So you've been filling out dozens of job applications online? That's not necessarily a bad thing, but remember that sending out resumes willy-nilly is likely to get you nowhere fast. The fact is, employers often receive hundreds of applications for an open position, and your resume might only take up 20-30 seconds of their time. Even worse, many key hiring managers won't even actually see your application – looking over applications is often a task doled out to the human resources department or even interns. This means that your resume and cover letter may never end up in the hands of the person that has the ultimate say on who's getting hired. So rather than simply click "send" on dozens of job applications, seek out the positions you truly desire, and then find a way to get your resume in front of the people who matter. One simple way to do this is to follow up. However, this doesn't mean you need to pester people at the company until they pay attention to you either. You want to be persistent, but not overbearing. Here's an easy guide to following up with potential employers respectfully:
Following up on a job application
Following up on a job application is rather simple. The first step is to be patient. You can't expect employers to get back to you the same day you sent in your resume and cover letter. Wait a week or two and see if you get a phone call or email about the next steps. If you don't hear anything, then it's OK to follow up, but do some appropriately. If you've already spoken with someone directly about the position, following up might make you appear too eager. Hiring can take time.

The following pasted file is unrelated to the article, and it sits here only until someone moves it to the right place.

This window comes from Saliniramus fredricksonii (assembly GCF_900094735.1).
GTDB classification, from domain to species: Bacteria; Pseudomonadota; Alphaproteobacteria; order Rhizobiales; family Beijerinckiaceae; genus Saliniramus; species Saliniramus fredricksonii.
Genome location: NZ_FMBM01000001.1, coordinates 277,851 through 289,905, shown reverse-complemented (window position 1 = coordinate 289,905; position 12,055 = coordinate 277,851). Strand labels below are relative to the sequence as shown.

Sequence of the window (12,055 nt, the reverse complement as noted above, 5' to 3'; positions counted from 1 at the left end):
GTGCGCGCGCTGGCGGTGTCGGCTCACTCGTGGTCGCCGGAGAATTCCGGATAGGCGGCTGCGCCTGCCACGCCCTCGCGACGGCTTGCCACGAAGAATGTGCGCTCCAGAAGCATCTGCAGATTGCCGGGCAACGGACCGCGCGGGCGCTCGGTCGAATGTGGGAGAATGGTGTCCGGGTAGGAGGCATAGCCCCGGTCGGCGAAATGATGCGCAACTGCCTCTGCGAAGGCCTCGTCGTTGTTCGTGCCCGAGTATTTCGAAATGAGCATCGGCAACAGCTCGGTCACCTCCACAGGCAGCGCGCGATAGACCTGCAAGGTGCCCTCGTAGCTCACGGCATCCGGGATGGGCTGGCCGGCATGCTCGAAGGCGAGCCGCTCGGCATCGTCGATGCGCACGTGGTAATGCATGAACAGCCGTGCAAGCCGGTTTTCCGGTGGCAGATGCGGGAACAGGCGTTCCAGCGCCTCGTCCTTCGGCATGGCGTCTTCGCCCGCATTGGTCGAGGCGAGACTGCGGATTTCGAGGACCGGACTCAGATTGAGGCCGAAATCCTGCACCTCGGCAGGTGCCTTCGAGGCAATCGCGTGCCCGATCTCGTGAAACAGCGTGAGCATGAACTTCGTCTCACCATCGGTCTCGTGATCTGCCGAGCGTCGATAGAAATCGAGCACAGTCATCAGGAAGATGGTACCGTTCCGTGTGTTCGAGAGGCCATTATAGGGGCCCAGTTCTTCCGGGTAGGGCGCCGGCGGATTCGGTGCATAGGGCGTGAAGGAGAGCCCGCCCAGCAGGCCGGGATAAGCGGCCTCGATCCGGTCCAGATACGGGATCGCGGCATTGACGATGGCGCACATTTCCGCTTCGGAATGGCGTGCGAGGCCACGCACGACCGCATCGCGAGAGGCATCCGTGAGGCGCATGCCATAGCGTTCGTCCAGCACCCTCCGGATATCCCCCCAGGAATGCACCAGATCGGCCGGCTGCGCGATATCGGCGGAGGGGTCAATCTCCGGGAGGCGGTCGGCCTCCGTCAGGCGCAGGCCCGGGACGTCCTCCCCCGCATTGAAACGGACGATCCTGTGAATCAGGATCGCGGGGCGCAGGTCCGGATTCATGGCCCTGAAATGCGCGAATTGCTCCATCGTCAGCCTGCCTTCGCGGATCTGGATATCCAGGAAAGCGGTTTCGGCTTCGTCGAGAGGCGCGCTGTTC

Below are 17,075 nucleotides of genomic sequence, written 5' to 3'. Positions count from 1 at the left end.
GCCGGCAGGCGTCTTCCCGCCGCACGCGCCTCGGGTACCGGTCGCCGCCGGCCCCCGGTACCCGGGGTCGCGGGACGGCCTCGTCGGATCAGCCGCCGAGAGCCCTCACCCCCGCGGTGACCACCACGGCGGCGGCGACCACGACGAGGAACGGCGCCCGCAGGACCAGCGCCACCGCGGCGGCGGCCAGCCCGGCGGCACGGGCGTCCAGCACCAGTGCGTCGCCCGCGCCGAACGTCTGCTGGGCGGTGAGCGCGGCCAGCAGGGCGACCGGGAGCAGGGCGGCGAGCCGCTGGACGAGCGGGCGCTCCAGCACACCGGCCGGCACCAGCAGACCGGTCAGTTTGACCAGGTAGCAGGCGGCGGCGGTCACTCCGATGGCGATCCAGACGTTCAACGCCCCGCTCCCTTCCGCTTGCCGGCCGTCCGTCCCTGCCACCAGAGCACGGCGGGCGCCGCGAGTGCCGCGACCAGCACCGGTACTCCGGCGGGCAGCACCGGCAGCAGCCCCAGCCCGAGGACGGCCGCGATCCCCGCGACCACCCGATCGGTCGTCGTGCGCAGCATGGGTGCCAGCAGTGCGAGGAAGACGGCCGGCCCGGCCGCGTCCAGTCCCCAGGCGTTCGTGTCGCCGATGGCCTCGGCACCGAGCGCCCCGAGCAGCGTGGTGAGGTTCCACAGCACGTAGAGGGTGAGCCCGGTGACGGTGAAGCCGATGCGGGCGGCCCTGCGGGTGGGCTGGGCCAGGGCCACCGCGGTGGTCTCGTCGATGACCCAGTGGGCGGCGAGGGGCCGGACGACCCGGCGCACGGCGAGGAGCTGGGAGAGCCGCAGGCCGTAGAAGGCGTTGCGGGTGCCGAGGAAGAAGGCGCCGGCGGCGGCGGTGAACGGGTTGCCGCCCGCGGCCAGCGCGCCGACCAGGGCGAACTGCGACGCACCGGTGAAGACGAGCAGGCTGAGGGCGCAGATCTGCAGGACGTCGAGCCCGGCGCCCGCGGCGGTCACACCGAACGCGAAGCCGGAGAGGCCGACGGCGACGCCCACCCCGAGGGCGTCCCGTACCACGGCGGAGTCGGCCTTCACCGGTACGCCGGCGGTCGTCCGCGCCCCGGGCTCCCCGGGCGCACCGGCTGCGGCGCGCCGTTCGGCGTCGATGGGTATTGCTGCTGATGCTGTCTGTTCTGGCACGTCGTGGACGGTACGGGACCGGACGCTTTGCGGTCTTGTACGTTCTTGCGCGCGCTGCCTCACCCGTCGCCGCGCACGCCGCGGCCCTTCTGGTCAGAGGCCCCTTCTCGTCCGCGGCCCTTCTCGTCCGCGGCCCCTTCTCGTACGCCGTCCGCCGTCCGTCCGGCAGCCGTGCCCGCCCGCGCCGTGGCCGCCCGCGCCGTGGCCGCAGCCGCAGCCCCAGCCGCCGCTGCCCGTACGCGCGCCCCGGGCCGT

However, if you applied for the job blindly and have yet to hear anything, simply send a short, polite email. All you need to do is inquire about the position courteously, express your continued interest and leave it at that. Make sure you are aware of whom you are addressing, and not sending an email to a random inbox where it will get overlooked or make you seem out of the loop. LinkedIn is also considered an appropriate avenue for following up, but only do so if you are already connected to someone in the company doing the hiring.
Following up on an interview
It's strategic to discuss the expected timeline for employment near the end of an interview. Essentially, at this point you and the company have both invested time in each other, and you are entitled to have an idea of how things are expected to move forward. Confirming at least an estimated timeline will allow you to gauge when you should expect to hear from an employer about the position. That way, if you have not heard by the previously discussed time, you can email or call the company to check in on your status without appearing antsy or rude. At this point you are allowed to be a bit more persistent because the employer has already expressed significant interest in you for the position.
Directly following an interview it is also a good idea to send a thank-you note. Many people swear by handwritten thank-you notes, but an email will usually suffice as well. In the email thank the person for taking the time to meet with you. Show initiative by highlighting particular points of interest you discussed during the interview and re-express enthusiasm about the position.